New York State Department of Education Building
West profile and south (front) elevation, 2012
|Location||89 Washington Avenue|
(between Hawk and Swan Streets)
Albany, New York 12234
|Part of||Lafayette Park Historic District|
|NRHP reference #||71000521|
|Added to NRHP||March 18, 1971|
The New York State Education Department Building[a] (commonly known as the State Education Building) is a state office building in Albany, New York. It houses offices of the New York State Education Department (NYSED) and was formerly home to the New York State Museum and New York State Library. Designed by Henry Hornbostel and opened in 1912, the building is known for its expansive colonnade.
The State Education Building was designed by Henry Hornbostel and contracted and built by M. F. Dollard Construction between 1908 and 1911. It was the "first major building constructed in the United States solely as a headquarters for the administration of education."
Dr. Andrew Sloan Draper was the first Commissioner of Education of the State of New York and wanted a separate Education Building to provide more space for the growing agency. In 1906, after two years of negotiations with the New York Legislature, Draper secured a site near the New York State Capitol building. However, William Croswell Doane, the first Episcopal Bishop in Albany, was building the Cathedral of All Saints on South Swan Street, on the very block that Commissioner Draper viewed as his.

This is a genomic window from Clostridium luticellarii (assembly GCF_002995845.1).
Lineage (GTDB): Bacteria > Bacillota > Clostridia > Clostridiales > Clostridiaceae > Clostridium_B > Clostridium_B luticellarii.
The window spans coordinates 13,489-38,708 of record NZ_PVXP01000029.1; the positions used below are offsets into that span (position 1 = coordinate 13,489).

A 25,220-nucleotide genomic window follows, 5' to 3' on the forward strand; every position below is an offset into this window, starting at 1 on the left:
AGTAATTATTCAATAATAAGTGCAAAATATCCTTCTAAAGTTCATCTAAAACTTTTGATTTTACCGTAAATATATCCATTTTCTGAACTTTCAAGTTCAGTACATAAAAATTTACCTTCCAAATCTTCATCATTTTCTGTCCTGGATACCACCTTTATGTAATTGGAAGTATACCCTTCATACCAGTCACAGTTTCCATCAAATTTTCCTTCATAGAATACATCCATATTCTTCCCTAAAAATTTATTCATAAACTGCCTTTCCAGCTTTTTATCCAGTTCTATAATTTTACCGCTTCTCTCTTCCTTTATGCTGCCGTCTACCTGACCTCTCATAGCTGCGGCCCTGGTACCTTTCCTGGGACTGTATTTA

When Doane was out of Albany, Draper used his political influence to snatch up surrounding property and forever obscured the view of Doane's new building from Washington Avenue and from the skyline as seen from the Hudson River. The Education Building cost approximately $4 million. It was finished on January 1, 1911 but was not dedicated until November 1912 with the state museum and library moving into fireproof wings in the building. In March 1911 a fire in the Capitol destroyed some of the state library collection before it was moved, over 450,000 books and 270,000 manuscripts and journals were lost in this disaster.
In 1959, work was finished on a ten-story addition to the northeastern side of the building along Hawk and Elk streets. The addition is called the New York State Department of Education Building Annex.
The building housed the New York State Museum from 1912 until as late as 1976, when the museum was relocated to the Cultural Education Center (part of the Empire State Plaza). The New York State Library, also housed in the Education Building, was moved to the Cultural Education Center as well.
The State Education Building is notable for its massive colonnade. Its NRHP application claimed that the colonnade is "one of the longest in the world." According to Emporis, "The 36 Corinthian columns facing Washington Avenue form the longest colonnade in the United States." The colonnade consists of "36 hollow marble columns with terra-cotta corinthian capitals and a very wide entablature."
The building has a T-shaped layout, with the colonnade forming the top bar of the T. Its Neoclassical design reflects the renewed interest in this style that followed the 1893 Columbian Exposition. Flanking the entrance are two sculptures of seated children; these sculptures serve as lampposts. Important interior features of the building include the 94-foot-high rotunda, with its glass-and steel-dome, and the 50-foot-high reading room, with its large arched windows. The rotunda also contains barrel-vaulted glass skylights and a mural depicting "man's quest for education."